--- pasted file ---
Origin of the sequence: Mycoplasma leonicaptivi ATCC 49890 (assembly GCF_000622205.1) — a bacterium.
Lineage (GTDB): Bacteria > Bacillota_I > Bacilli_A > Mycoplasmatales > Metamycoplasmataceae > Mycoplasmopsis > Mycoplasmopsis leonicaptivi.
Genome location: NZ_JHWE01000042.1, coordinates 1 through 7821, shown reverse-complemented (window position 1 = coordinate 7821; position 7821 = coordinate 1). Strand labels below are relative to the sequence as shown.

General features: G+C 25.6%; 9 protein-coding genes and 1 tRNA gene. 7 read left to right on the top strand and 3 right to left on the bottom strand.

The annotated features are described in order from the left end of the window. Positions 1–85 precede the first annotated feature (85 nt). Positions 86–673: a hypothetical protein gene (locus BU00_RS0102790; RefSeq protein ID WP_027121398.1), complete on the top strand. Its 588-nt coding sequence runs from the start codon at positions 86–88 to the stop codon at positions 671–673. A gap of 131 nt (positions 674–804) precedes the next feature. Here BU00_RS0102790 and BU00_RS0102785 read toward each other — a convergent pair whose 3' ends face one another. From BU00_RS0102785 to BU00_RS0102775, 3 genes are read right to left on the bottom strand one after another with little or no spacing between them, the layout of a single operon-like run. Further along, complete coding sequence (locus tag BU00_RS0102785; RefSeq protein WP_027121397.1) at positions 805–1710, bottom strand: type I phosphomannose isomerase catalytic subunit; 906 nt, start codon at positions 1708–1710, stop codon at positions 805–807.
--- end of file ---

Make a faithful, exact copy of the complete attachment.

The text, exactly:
Origin of the sequence: Mycoplasma leonicaptivi ATCC 49890 (assembly GCF_000622205.1) — a bacterium.
Lineage (GTDB): Bacteria > Bacillota_I > Bacilli_A > Mycoplasmatales > Metamycoplasmataceae > Mycoplasmopsis > Mycoplasmopsis leonicaptivi.
Genome location: NZ_JHWE01000042.1, coordinates 1 through 7821, shown reverse-complemented (window position 1 = coordinate 7821; position 7821 = coordinate 1). Strand labels below are relative to the sequence as shown.

General features: G+C 25.6%; 9 protein-coding genes and 1 tRNA gene. 7 read left to right on the top strand and 3 right to left on the bottom strand.

The annotated features are described in order from the left end of the window. Positions 1–85 precede the first annotated feature (85 nt). Positions 86–673: a hypothetical protein gene (locus BU00_RS0102790; RefSeq protein ID WP_027121398.1), complete on the top strand. Its 588-nt coding sequence runs from the start codon at positions 86–88 to the stop codon at positions 671–673. A gap of 131 nt (positions 674–804) precedes the next feature. Here BU00_RS0102790 and BU00_RS0102785 read toward each other — a convergent pair whose 3' ends face one another. From BU00_RS0102785 to BU00_RS0102775, 3 genes are read right to left on the bottom strand one after another with little or no spacing between them, the layout of a single operon-like run. Further along, complete coding sequence (locus tag BU00_RS0102785; RefSeq protein WP_027121397.1) at positions 805–1710, bottom strand: type I phosphomannose isomerase catalytic subunit; 906 nt, start codon at positions 1708–1710, stop codon at positions 805–807.